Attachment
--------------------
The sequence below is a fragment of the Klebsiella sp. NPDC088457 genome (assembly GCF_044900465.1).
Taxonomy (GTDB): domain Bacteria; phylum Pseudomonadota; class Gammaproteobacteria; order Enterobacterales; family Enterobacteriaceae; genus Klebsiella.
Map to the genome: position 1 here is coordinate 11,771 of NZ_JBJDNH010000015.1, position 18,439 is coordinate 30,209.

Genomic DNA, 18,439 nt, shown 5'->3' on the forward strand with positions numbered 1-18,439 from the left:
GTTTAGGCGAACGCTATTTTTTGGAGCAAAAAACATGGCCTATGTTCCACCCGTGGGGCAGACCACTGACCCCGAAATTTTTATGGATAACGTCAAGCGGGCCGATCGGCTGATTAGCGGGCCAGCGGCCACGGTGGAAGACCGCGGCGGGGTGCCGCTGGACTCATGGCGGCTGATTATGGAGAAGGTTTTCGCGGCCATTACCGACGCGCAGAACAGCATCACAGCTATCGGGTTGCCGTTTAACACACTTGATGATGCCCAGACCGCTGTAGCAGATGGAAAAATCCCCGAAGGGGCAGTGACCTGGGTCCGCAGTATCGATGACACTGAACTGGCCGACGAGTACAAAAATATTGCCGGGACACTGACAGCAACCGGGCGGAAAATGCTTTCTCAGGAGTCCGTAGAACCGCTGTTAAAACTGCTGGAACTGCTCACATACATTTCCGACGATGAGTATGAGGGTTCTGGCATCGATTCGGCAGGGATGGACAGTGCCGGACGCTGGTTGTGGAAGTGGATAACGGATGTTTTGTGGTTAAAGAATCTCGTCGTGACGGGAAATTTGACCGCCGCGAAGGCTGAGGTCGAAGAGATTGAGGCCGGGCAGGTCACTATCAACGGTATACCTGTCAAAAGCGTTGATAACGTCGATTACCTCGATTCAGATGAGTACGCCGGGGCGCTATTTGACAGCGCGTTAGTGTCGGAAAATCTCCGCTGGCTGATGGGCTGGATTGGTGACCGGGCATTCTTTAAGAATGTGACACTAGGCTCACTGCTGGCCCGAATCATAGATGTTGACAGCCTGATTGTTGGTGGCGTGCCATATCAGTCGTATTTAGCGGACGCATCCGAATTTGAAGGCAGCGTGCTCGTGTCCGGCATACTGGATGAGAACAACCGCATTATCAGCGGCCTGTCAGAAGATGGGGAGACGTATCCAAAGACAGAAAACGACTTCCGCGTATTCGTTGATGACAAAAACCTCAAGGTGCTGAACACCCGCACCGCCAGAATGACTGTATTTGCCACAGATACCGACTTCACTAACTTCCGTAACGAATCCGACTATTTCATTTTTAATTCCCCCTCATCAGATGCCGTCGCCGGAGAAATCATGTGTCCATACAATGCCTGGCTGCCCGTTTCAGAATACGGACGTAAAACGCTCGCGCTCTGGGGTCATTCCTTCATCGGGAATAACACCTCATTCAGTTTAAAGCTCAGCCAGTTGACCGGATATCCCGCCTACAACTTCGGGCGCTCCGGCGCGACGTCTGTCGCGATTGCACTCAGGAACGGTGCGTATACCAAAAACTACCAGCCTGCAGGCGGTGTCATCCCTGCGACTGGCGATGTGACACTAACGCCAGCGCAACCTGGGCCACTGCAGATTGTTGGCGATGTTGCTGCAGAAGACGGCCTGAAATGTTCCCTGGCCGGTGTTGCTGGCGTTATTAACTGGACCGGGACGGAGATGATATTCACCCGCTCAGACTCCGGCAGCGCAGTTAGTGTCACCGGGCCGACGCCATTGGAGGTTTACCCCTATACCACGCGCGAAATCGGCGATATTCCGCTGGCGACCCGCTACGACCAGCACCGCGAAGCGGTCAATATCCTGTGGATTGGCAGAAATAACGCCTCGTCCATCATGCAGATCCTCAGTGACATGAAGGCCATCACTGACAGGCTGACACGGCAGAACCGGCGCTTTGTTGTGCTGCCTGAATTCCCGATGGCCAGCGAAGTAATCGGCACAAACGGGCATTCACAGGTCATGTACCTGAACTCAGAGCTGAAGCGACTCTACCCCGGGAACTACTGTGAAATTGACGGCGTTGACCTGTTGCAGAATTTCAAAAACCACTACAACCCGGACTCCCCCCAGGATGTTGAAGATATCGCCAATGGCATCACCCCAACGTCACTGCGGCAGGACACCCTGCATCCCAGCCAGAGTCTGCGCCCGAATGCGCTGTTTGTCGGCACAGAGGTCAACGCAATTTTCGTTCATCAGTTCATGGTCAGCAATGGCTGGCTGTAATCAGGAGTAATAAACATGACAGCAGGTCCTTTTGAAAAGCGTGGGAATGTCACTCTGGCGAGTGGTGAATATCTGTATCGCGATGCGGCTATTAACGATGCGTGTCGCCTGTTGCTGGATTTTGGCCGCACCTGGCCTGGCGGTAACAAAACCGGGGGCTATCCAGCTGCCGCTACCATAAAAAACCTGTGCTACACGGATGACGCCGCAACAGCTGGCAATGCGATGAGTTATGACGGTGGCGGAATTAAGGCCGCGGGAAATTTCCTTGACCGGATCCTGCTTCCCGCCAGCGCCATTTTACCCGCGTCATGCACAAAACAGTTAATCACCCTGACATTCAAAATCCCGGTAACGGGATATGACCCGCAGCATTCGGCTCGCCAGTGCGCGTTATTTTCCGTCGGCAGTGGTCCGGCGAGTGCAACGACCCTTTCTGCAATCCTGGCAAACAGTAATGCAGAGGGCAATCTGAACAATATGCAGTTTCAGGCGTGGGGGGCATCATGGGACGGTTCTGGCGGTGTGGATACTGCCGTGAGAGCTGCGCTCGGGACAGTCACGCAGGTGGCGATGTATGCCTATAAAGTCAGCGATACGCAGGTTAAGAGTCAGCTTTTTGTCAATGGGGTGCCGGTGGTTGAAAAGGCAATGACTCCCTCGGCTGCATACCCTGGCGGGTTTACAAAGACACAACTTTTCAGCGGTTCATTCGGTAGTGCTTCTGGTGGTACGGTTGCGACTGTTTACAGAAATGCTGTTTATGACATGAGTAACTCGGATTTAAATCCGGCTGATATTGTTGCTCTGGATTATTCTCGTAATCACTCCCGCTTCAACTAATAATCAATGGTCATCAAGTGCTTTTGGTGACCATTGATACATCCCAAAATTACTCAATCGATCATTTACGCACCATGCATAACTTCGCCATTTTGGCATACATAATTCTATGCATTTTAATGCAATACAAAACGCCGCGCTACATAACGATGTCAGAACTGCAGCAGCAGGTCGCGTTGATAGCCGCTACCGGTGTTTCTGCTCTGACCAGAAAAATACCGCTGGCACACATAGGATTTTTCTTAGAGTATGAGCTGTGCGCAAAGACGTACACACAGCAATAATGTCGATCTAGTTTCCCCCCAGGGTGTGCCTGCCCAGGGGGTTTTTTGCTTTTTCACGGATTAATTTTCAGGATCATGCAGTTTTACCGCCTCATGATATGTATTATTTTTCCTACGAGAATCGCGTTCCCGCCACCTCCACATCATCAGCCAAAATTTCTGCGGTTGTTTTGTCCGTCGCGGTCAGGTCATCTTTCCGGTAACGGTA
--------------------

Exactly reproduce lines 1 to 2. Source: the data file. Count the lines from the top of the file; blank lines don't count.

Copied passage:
The sequence below is a fragment of the Klebsiella sp. NPDC088457 genome (assembly GCF_044900465.1).
Taxonomy (GTDB): domain Bacteria; phylum Pseudomonadota; class Gammaproteobacteria; order Enterobacterales; family Enterobacteriaceae; genus Klebsiella.